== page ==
Wednesday, June 04, 2014

Oh Yeah BTW I Moved To China (Art Basel HK)

Art Basel Hong Kong Recap


I thought this was a Koons, but nope!
This is the second year of the Art Basel HK, prior to that it was simply called Art HK. It’s not quite as big as Art Basel in Miami or the Armory Show week in New York, but in a year or two in very well could be. Hong Kong is a major sea port with lots of money, a highly educated population, major collectors, major museums, and major galleries like  White Cube, Gagosian, and Lehman Maupin all have outposts here. There is a vibrant art scene in the city limits with opportunities just outside the city in areas as well. Hong Kong reminds me a great deal of New York in that it is diverse, extremely competitive, pricey, and densely populated. I’ve been looking forward to this art fair for over six months now. But surprisingly, I didn’t plan as well as I should have. My hotel wasn’t as close to the convention center as I initially thought.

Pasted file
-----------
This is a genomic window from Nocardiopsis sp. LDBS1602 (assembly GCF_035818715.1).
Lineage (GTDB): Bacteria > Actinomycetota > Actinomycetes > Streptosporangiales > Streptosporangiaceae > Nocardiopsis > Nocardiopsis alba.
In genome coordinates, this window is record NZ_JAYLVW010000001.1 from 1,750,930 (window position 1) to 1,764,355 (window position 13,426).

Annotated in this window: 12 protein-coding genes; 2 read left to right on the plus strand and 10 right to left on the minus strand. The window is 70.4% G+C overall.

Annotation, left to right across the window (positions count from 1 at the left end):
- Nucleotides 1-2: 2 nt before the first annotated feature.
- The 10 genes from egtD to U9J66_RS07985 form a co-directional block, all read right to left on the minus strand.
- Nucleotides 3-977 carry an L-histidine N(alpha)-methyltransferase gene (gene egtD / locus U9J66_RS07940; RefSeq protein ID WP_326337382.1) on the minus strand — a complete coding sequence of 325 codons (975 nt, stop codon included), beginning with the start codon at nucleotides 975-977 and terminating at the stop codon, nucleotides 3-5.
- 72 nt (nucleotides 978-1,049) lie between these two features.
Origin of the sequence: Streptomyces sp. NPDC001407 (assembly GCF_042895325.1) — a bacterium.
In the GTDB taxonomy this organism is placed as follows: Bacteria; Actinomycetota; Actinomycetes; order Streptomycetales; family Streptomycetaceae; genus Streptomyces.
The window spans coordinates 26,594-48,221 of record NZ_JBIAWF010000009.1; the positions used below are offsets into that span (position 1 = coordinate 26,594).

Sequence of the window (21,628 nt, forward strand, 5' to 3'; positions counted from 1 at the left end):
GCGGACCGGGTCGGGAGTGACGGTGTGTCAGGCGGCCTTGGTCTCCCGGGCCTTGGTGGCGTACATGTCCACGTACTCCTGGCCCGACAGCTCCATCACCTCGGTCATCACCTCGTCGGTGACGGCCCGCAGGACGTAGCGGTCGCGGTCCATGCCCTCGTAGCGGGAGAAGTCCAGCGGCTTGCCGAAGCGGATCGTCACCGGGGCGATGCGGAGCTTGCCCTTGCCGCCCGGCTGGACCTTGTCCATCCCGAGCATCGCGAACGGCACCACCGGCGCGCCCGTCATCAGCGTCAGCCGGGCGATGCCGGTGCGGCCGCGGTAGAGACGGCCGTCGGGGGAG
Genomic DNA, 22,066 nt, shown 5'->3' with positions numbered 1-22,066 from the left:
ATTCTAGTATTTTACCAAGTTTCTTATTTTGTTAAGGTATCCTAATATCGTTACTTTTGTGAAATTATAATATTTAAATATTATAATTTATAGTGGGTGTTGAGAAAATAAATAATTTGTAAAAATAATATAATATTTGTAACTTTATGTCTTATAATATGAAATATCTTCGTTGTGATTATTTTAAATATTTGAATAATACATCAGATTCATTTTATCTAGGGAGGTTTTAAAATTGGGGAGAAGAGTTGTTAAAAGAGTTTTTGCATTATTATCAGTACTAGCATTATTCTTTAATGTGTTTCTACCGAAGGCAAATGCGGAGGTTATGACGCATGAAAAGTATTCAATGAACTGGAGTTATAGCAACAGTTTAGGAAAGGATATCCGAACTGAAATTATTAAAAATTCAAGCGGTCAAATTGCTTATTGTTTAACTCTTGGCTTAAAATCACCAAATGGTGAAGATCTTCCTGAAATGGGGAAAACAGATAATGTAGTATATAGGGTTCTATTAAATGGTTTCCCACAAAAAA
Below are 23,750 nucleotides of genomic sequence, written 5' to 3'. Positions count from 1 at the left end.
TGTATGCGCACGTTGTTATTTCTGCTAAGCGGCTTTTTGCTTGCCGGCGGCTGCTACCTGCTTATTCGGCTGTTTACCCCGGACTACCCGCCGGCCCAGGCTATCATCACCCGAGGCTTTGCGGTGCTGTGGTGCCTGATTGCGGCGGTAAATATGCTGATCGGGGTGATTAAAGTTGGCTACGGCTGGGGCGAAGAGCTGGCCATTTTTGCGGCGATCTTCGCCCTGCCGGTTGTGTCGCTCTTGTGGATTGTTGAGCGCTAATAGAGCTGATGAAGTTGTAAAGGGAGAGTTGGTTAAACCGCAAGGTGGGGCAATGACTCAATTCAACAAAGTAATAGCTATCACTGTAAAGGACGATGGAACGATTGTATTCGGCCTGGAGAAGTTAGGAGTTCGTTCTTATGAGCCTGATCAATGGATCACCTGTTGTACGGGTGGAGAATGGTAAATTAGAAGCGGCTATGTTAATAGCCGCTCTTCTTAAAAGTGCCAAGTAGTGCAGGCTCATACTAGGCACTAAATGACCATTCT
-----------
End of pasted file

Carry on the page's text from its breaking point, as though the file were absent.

Calrton Guest House is where I started.

When I booked my hotel I thought was only a few blocks away from where the fair was taking place. In reality, it was on the other side of the city, across the bay.

Ah fuck!

When I realized that I wasn’t going to be able to walk to the convention center, that I would have to take a ferry or a taxi or the subway, I felt really stupid.  But then I thought, “ You’re in Hong Kong! Just go with it. It will be an adventure. Next time, plan ahead.”


Wrong ferry view #1

So I crossed the bay and realized I took the wrong ferry!



Wrong ferry view #2

“More adventure,” I thought and got a cab.
“ Wait the cab driver doesn’t understand me? Oh shit, that’s right, they speak CANTONESE HERE IN HK!”